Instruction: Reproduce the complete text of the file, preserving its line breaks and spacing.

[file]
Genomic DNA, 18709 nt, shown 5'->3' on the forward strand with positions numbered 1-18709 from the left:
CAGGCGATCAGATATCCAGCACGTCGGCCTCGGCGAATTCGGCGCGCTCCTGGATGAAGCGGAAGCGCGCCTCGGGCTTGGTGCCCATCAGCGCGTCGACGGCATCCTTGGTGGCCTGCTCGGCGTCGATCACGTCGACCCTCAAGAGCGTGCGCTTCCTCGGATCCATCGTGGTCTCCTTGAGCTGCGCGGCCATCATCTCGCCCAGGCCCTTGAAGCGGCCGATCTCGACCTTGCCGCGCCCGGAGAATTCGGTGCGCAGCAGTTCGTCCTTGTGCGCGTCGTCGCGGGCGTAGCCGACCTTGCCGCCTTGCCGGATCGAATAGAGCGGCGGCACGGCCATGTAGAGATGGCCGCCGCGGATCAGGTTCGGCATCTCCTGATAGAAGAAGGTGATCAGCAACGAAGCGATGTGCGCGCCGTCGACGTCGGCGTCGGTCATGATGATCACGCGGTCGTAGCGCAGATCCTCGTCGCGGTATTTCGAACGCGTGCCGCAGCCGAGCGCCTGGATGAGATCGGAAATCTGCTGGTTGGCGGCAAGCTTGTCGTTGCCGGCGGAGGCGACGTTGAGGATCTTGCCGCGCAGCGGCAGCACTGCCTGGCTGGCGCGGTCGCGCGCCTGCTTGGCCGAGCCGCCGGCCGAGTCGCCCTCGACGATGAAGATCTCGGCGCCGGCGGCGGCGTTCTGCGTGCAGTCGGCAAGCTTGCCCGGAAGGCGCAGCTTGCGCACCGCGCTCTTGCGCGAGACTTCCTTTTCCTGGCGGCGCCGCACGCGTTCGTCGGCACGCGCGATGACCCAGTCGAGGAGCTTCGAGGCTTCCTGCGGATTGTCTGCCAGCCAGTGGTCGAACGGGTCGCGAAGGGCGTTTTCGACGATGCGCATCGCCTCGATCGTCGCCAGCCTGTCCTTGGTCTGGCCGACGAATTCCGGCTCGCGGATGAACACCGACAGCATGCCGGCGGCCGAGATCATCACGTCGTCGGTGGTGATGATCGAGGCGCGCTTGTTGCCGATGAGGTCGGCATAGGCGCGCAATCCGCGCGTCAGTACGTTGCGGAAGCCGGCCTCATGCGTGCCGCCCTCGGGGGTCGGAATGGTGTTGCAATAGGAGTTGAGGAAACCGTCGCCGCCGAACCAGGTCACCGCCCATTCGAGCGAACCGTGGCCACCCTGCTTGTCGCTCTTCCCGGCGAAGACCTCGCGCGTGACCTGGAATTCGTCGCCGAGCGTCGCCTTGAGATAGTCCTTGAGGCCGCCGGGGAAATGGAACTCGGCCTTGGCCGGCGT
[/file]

Genomic DNA, 18709 nt, shown 5'->3' on the forward strand with positions numbered 1-18709 from the left:
CAGGCGATCAGATATCCAGCACGTCGGCCTCGGCGAATTCGGCGCGCTCCTGGATGAAGCGGAAGCGCGCCTCGGGCTTGGTGCCCATCAGCGCGTCGACGGCATCCTTGGTGGCCTGCTCGGCGTCGATCACGTCGACCCTCAAGAGCGTGCGCTTCCTCGGATCCATCGTGGTCTCCTTGAGCTGCGCGGCCATCATCTCGCCCAGGCCCTTGAAGCGGCCGATCTCGACCTTGCCGCGCCCGGAGAATTCGGTGCGCAGCAGTTCGTCCTTGTGCGCGTCGTCGCGGGCGTAGCCGACCTTGCCGCCTTGCCGGATCGAATAGAGCGGCGGCACGGCCATGTAGAGATGGCCGCCGCGGATCAGGTTCGGCATCTCCTGATAGAAGAAGGTGATCAGCAACGAAGCGATGTGCGCGCCGTCGACGTCGGCGTCGGTCATGATGATCACGCGGTCGTAGCGCAGATCCTCGTCGCGGTATTTCGAACGCGTGCCGCAGCCGAGCGCCTGGATGAGATCGGAAATCTGCTGGTTGGCGGCAAGCTTGTCGTTGCCGGCGGAGGCGACGTTGAGGATCTTGCCGCGCAGCGGCAGCACTGCCTGGCTGGCGCGGTCGCGCGCCTGCTTGGCCGAGCCGCCGGCCGAGTCGCCCTCGACGATGAAGATCTCGGCGCCGGCGGCGGCGTTCTGCGTGCAGTCGGCAAGCTTGCCCGGAAGGCGCAGCTTGCGCACCGCGCTCTTGCGCGAGACTTCCTTTTCCTGGCGGCGCCGCACGCGTTCGTCGGCACGCGCGATGACCCAGTCGAGGAGCTTCGAGGCTTCCTGCGGATTGTCTGCCAGCCAGTGGTCGAACGGGTCGCGAAGGGCGTTTTCGACGATGCGCATCGCCTCGATCGTCGCCAGCCTGTCCTTGGTCTGGCCGACGAATTCCGGCTCGCGGATGAACACCGACAGCATGCCGGCGGCCGAGATCATCACGTCGTCGGTGGTGATGATCGAGGCGCGCTTGTTGCCGATGAGGTCGGCATAGGCGCGCAATCCGCGCGTCAGTACGTTGCGGAAGCCGGCCTCATGCGTGCCGCCCTCGGGGGTCGGAATGGTGTTGCAATAGGAGTTGAGGAAACCGTCGCCGCCGAACCAGGTCACCGCCCATTCGAGCGAACCGTGGCCACCCTGCTTGTCGCTCTTCCCGGCGAAGACCTCGCGCGTGACCTGGAATTCGTCGCCGAGCGTCGCCTTGAGATAGTCCTTGAGGCCGCCGGGGAAATGGAACTCGGCCTTGGCCGGCGT